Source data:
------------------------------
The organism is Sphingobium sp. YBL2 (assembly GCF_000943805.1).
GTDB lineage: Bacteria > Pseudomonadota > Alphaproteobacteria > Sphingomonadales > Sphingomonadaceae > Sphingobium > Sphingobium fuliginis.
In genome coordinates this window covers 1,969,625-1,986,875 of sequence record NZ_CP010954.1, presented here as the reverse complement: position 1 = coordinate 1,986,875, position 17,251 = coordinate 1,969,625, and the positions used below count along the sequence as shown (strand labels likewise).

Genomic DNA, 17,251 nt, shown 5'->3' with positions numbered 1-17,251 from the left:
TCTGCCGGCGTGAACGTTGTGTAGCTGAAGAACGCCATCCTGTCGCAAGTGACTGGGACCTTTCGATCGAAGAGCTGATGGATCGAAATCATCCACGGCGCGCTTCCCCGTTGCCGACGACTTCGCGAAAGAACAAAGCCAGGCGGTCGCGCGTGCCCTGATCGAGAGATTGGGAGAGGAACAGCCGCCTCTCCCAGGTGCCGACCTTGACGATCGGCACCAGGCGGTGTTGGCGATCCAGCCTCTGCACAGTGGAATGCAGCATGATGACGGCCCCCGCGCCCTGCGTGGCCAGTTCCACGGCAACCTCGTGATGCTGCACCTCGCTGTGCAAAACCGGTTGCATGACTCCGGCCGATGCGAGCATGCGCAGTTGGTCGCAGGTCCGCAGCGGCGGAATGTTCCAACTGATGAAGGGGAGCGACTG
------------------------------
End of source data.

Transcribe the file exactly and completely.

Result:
The organism is Sphingobium sp. YBL2 (assembly GCF_000943805.1).
GTDB lineage: Bacteria > Pseudomonadota > Alphaproteobacteria > Sphingomonadales > Sphingomonadaceae > Sphingobium > Sphingobium fuliginis.
In genome coordinates this window covers 1,969,625-1,986,875 of sequence record NZ_CP010954.1, presented here as the reverse complement: position 1 = coordinate 1,986,875, position 17,251 = coordinate 1,969,625, and the positions used below count along the sequence as shown (strand labels likewise).

Genomic DNA, 17,251 nt, shown 5'->3' with positions numbered 1-17,251 from the left:
TCTGCCGGCGTGAACGTTGTGTAGCTGAAGAACGCCATCCTGTCGCAAGTGACTGGGACCTTTCGATCGAAGAGCTGATGGATCGAAATCATCCACGGCGCGCTTCCCCGTTGCCGACGACTTCGCGAAAGAACAAAGCCAGGCGGTCGCGCGTGCCCTGATCGAGAGATTGGGAGAGGAACAGCCGCCTCTCCCAGGTGCCGACCTTGACGATCGGCACCAGGCGGTGTTGGCGATCCAGCCTCTGCACAGTGGAATGCAGCATGATGACGGCCCCCGCGCCCTGCGTGGCCAGTTCCACGGCAACCTCGTGATGCTGCACCTCGCTGTGCAAAACCGGTTGCATGACTCCGGCCGATGCGAGCATGCGCAGTTGGTCGCAGGTCCGCAGCGGCGGAATGTTCCAACTGATGAAGGGGAGCGACTG